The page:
This gave me an idea. I started to explain to her how healthy food makes our cells happy. I tell her what nutrients she is getting from her food and what they do inside her body. I also mention the bad stuff, how harmful certain foods can be. The other day, on my computer, she saw picture of foods that cause cancer v foods that protect from cancer. It sure made an impression on her. Maybe kids need to know exactly why we want them to eat health giving foods. Saying: “because it is good for you” doesn’t seem to cut it. And we need to lead by example! Kids do learn from us.

Admittedly all is not perfect, she will still rather have a piece of chocolate than a carrot, but she has been trying new fruits and veggies lately in a rate that I have not seen before. Did I finally find a strategy that works?

While making this broccoli and cauliflower bake I didn’t think she would eat much of it. Perhaps the broccoli. The sauce? Only is she didn’t know that a pepper was in it...I was setting myself for a fall. On top of it all she decided to help me cook. Oh no! I couldn't just hide the pepper in the sauce! She did watch with great interest the red pepper’s skin getting blacker and blacker on the flame. She helped me make the sauce. She helped me pour it onto the veggies and sprinkle pine nuts on top of the bake. And to my surprise she ate cauliflower and scraped the rest of the pepper sauce out of the dish. Success!!!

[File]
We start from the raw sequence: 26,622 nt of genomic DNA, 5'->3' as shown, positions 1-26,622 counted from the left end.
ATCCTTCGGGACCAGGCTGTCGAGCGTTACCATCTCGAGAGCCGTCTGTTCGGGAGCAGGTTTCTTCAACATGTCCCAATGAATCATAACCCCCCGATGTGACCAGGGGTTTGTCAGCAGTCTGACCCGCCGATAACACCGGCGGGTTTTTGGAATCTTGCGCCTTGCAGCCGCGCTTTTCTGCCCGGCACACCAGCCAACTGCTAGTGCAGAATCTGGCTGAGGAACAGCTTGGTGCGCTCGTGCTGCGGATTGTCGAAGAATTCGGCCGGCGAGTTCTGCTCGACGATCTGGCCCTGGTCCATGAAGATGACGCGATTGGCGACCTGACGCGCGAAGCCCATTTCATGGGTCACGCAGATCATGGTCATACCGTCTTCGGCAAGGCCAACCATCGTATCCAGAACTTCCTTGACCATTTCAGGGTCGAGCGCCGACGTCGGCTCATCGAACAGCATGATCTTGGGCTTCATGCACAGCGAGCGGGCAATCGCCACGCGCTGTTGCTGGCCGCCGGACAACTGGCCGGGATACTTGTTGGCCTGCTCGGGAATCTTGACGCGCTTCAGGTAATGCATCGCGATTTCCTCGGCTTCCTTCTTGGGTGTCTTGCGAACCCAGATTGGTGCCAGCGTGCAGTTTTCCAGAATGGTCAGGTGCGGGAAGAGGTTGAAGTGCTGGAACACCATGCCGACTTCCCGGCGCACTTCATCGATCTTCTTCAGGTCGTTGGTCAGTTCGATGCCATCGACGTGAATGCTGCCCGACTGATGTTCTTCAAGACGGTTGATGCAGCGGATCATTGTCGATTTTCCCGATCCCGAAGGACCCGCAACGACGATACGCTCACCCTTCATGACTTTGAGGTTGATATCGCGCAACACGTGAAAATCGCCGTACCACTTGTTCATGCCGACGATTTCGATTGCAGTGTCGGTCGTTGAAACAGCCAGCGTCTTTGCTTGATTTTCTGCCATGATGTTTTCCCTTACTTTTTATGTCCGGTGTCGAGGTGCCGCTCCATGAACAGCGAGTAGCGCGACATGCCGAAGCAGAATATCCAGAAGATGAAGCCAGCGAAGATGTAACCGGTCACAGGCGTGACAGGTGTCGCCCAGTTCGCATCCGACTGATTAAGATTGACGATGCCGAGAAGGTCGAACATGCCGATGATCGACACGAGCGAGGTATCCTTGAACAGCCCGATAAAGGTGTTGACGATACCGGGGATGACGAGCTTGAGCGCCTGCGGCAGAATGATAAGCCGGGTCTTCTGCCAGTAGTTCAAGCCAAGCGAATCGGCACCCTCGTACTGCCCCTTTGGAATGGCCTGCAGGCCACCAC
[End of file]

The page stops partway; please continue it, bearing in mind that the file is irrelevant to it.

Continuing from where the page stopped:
broccolicauliflower-bake

BROCCOLI AND CAULIFLOWER BAKE IN A ROASTED PEPPER SAUCE

Serves 4

ingredients
1 red pepper
1 head of broccoli
1 medium cauliflower
150g (5 oz) of silken tofu
125ml (1/2 cup) cashew nuts
125ml (1/2 cup) water
2 Tbs nutritional yeast
2 Tbs pine nuts

method